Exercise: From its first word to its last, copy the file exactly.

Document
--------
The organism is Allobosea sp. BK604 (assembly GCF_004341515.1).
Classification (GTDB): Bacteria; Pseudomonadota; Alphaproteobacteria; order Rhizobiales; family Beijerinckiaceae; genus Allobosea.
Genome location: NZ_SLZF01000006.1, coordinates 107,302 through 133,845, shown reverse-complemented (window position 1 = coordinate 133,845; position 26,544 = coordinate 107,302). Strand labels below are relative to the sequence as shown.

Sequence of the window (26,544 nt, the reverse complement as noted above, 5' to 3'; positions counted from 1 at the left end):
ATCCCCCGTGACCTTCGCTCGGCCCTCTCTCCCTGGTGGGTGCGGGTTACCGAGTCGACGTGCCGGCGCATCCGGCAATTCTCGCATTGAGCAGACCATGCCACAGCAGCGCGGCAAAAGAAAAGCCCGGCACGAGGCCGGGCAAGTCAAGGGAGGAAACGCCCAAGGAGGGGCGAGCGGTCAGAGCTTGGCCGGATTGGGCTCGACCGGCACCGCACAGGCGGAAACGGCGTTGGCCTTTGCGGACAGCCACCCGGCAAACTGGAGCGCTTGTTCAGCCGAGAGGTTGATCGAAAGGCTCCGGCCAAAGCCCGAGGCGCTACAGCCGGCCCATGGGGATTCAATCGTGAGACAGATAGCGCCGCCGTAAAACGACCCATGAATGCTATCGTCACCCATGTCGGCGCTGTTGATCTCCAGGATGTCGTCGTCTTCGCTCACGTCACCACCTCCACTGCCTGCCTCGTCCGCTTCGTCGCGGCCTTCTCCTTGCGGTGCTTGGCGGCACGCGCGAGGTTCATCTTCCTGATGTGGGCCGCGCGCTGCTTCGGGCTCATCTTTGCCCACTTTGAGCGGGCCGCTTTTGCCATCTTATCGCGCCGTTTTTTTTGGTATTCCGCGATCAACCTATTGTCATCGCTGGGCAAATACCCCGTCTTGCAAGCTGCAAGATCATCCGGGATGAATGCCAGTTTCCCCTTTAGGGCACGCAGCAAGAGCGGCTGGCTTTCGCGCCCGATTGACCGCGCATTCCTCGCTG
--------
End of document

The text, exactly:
The organism is Allobosea sp. BK604 (assembly GCF_004341515.1).
Classification (GTDB): Bacteria; Pseudomonadota; Alphaproteobacteria; order Rhizobiales; family Beijerinckiaceae; genus Allobosea.
Genome location: NZ_SLZF01000006.1, coordinates 107,302 through 133,845, shown reverse-complemented (window position 1 = coordinate 133,845; position 26,544 = coordinate 107,302). Strand labels below are relative to the sequence as shown.

Sequence of the window (26,544 nt, the reverse complement as noted above, 5' to 3'; positions counted from 1 at the left end):
ATCCCCCGTGACCTTCGCTCGGCCCTCTCTCCCTGGTGGGTGCGGGTTACCGAGTCGACGTGCCGGCGCATCCGGCAATTCTCGCATTGAGCAGACCATGCCACAGCAGCGCGGCAAAAGAAAAGCCCGGCACGAGGCCGGGCAAGTCAAGGGAGGAAACGCCCAAGGAGGGGCGAGCGGTCAGAGCTTGGCCGGATTGGGCTCGACCGGCACCGCACAGGCGGAAACGGCGTTGGCCTTTGCGGACAGCCACCCGGCAAACTGGAGCGCTTGTTCAGCCGAGAGGTTGATCGAAAGGCTCCGGCCAAAGCCCGAGGCGCTACAGCCGGCCCATGGGGATTCAATCGTGAGACAGATAGCGCCGCCGTAAAACGACCCATGAATGCTATCGTCACCCATGTCGGCGCTGTTGATCTCCAGGATGTCGTCGTCTTCGCTCACGTCACCACCTCCACTGCCTGCCTCGTCCGCTTCGTCGCGGCCTTCTCCTTGCGGTGCTTGGCGGCACGCGCGAGGTTCATCTTCCTGATGTGGGCCGCGCGCTGCTTCGGGCTCATCTTTGCCCACTTTGAGCGGGCCGCTTTTGCCATCTTATCGCGCCGTTTTTTTTGGTATTCCGCGATCAACCTATTGTCATCGCTGGGCAAATACCCCGTCTTGCAAGCTGCAAGATCATCCGGGATGAATGCCAGTTTCCCCTTTAGGGCACGCAGCAAGAGCGGCTGGCTTTCGCGCCCGATTGACCGCGCATTCCTCGCTG